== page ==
friends in the US Congress, hoping for a change in the White House at the end of Obama’s current term. The events in the Ukraine and Putin’s annexation of the Crimea strengthens Netanyahu’s view that Obama is weak and naïve and has no grasp of reality – and that is why he failed to prevent the occupation of the Crimean peninsula, and also why he puts his trust in the new Iranian president, Hassan Rouhani.
The Palestinian issue is no longer the central axis
The Palestinian question exposed Obama’s tendency to compromise. The US leadership tried to compromise between Netanyahu’s desire to hold on to “Greater Israel,” and its own commitment to Palestinian independence and sovereignty, which led to bitter disappointment among Palestinians. Though the US did not accept the legality of the settlements and disagrees with Netanyahu over this issue, this does not affect its basic position, automatically supporting Israel, preventing any resolution against Israel in the UN Security Council, and refusing to apply pressure on Israel’s rightwing government. The US has retreated from all its promises and commitments to the Palestinians to set up a sovereign Palestinian state in the occupied territories and stop the Israeli settlements.
While the US remains Israel’s strategic ally, the Palestinians have played all their cards and they have no way of pressuring the US. They have become a weak entity, entirely dependent on US and EU aid. The schism between Hamas and Fatah, which also divided the Gaza Strip from the West Bank, left the Palestinians without a leadership able to represent it and lead the struggle for independence.
The Hamas movement is under siege on two fronts. After Mohamed Morsi was removed from presidential office, the Egyptian regime placed Hamas on its list of terror organizations and destroyed all the tunnels between the Gaza Strip and the Sinai. Secondly, Israel, cooperating with the Egyptians, continues its blockade on the Strip. This has weakened the Hamas leadership, and all that concerns it today is not the liberation of a nation under occupation but the survival of its regime in Gaza.
As for the Palestinian Authority’s relations to Gaza, it is counting on the Egyptian regime and taking advantage of Hamas’ situation to strengthen its hold on the West Bank. Its most pressing concern is to ensure its own survival by isolating Hamas and by continuing the “peace process” which ensures continued funding. This approach leads only to a dead end and strengthens Israel’s extreme rightwing which claims the existing situation can be left as it is and that there is no need to withdraw from the West Bank.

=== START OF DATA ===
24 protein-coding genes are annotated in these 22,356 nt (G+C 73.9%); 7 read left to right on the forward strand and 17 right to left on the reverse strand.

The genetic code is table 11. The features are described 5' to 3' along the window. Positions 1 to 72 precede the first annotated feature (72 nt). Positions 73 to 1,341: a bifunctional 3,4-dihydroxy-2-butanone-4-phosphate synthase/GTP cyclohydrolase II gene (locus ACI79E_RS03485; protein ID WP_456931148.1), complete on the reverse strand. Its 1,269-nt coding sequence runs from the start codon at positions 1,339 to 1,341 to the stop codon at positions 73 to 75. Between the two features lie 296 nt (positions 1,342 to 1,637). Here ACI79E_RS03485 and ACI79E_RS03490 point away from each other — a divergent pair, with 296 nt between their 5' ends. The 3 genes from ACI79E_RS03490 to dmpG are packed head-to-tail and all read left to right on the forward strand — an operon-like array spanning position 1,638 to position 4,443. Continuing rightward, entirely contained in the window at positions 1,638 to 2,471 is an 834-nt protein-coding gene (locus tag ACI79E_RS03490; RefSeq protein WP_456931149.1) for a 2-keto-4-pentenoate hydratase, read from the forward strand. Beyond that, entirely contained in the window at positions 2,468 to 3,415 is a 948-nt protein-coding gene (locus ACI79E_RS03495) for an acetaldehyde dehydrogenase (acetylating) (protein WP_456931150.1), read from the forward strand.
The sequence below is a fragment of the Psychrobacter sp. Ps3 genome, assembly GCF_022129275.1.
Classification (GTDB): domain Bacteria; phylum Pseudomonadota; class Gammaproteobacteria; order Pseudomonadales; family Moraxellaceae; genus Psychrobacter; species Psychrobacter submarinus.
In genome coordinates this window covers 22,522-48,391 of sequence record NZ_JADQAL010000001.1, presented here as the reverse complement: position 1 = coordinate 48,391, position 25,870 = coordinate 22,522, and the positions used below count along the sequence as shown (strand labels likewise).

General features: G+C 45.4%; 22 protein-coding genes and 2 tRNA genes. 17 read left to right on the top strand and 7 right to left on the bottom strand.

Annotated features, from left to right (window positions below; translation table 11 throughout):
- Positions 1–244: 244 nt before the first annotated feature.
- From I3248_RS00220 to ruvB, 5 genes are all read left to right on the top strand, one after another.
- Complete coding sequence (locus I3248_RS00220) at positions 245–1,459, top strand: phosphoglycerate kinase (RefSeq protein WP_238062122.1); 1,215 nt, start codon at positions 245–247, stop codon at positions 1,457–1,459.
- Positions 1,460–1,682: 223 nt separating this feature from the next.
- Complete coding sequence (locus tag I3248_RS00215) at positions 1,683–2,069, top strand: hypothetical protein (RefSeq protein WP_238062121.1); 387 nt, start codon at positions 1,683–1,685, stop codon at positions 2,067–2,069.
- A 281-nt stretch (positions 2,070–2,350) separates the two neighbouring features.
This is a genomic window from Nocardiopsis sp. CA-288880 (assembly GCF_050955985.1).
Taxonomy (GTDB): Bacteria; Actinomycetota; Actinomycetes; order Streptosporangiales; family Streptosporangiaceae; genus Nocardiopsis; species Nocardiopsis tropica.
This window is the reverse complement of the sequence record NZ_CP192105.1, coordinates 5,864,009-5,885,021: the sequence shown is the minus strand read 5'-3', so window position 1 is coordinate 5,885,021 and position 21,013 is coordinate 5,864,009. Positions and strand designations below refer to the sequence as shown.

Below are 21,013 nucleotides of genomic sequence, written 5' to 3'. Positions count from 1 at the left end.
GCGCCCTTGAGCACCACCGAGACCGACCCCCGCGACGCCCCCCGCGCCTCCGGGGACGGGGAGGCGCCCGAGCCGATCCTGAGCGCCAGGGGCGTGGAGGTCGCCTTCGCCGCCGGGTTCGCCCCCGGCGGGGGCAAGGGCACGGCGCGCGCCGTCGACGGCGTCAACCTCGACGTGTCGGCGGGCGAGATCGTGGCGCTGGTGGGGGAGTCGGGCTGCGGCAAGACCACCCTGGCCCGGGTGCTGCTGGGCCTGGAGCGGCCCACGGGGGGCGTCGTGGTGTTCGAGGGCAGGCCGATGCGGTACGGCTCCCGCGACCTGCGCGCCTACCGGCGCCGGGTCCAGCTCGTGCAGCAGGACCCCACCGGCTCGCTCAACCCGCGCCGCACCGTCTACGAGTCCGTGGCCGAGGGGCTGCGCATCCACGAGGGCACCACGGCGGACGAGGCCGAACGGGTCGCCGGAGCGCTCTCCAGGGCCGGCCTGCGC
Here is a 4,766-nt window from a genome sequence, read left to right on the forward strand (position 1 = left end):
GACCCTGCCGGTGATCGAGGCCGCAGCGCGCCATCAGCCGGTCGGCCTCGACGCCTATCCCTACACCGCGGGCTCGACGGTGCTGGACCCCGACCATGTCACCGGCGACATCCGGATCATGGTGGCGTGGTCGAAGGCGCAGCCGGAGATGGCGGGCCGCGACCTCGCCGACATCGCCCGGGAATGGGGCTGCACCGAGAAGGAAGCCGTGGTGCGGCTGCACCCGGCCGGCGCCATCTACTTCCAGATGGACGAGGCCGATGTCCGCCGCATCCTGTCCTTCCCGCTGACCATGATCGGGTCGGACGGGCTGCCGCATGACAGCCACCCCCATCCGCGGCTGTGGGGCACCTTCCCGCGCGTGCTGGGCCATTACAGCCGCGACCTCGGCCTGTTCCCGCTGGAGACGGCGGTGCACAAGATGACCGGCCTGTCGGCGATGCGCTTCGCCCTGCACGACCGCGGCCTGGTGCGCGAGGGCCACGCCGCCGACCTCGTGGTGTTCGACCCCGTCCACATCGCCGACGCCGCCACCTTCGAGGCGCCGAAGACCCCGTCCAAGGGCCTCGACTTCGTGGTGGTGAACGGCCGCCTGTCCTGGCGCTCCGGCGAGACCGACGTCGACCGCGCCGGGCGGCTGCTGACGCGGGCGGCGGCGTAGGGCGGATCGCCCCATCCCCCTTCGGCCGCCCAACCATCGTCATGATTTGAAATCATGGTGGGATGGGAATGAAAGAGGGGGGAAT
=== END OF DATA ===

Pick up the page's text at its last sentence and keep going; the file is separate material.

After nine months, negotiations under the auspices of US Secretary of State John Kerry have reached a deadlock, and it appears that Israel rejects every suggestion regarding the core issues – borders, settlements, Jerusalem and the refugees. In light of this miserable situation, the US is trying to continue the negotiations via a document that adds nothing, that only gives cover for a continuation of the show whose finale will not be good.
The Palestinian leadership’s attitude to the Arab Spring and the rift between Muslim Brotherhood supporters and Abdel Fattah el-Sisi exposes its reactionary character – it has long since lost its revolutionary and progressive qualities. The revolutions and struggles in the Arab world have pushed the Palestinian issue aside, and it has lost its leading role in the struggle against imperialism and occupation. The Egyptian people, with its workers’ strikes, student demonstrations, and the youth protests against the regime, is playing a role with historic significance in the Arab struggle for just, democratic governments. The Tunisian people, who agreed on an exemplary democratic constitution, and held new elections based on accords between the Islamic stream and the liberal left stream, are a basis and role model for the entire Arab world.
What is happening in Syria is without doubt the big test for the Palestinian conscience. After long years of Syrian solidarity with the suffering and struggle of the Palestinian people, when the Syrian people face a war of extermination and a crisis even greater than the Nakba, the Palestinians and its leaders chose to maintain neutrality. This position reflects their loss of vitality, and explains their failure in building an alternative to both Hamas and Fatah.
Translated by Yonatan Preminger